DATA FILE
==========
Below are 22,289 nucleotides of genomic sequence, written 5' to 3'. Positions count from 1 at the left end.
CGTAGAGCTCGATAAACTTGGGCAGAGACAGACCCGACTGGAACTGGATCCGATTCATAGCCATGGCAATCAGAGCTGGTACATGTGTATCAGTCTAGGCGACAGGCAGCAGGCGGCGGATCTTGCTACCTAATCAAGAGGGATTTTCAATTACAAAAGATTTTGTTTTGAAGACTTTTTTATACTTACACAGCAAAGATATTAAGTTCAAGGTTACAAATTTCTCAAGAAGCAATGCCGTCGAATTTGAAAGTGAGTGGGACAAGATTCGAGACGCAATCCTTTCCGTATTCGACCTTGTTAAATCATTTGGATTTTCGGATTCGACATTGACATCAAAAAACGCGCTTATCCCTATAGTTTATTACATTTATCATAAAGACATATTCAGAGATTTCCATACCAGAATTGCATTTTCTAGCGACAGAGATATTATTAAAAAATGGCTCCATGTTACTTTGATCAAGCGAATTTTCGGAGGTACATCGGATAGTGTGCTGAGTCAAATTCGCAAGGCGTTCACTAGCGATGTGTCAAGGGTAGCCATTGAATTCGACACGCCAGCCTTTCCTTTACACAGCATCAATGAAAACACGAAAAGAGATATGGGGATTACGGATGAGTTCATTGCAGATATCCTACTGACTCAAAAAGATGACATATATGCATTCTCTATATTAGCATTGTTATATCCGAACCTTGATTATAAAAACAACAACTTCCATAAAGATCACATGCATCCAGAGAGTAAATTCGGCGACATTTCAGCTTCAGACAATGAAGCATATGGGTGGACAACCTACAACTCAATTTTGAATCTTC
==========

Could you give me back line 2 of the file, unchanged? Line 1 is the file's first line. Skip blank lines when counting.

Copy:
CGTAGAGCTCGATAAACTTGGGCAGAGACAGACCCGACTGGAACTGGATCCGATTCATAGCCATGGCAATCAGAGCTGGTACATGTGTATCAGTCTAGGCGACAGGCAGCAGGCGGCGGATCTTGCTACCTAATCAAGAGGGATTTTCAATTACAAAAGATTTTGTTTTGAAGACTTTTTTATACTTACACAGCAAAGATATTAAGTTCAAGGTTACAAATTTCTCAAGAAGCAATGCCGTCGAATTTGAAAGTGAGTGGGACAAGATTCGAGACGCAATCCTTTCCGTATTCGACCTTGTTAAATCATTTGGATTTTCGGATTCGACATTGACATCAAAAAACGCGCTTATCCCTATAGTTTATTACATTTATCATAAAGACATATTCAGAGATTTCCATACCAGAATTGCATTTTCTAGCGACAGAGATATTATTAAAAAATGGCTCCATGTTACTTTGATCAAGCGAATTTTCGGAGGTACATCGGATAGTGTGCTGAGTCAAATTCGCAAGGCGTTCACTAGCGATGTGTCAAGGGTAGCCATTGAATTCGACACGCCAGCCTTTCCTTTACACAGCATCAATGAAAACACGAAAAGAGATATGGGGATTACGGATGAGTTCATTGCAGATATCCTACTGACTCAAAAAGATGACATATATGCATTCTCTATATTAGCATTGTTATATCCGAACCTTGATTATAAAAACAACAACTTCCATAAAGATCACATGCATCCAGAGAGTAAATTCGGCGACATTTCAGCTTCAGACAATGAAGCATATGGGTGGACAACCTACAACTCAATTTTGAATCTTC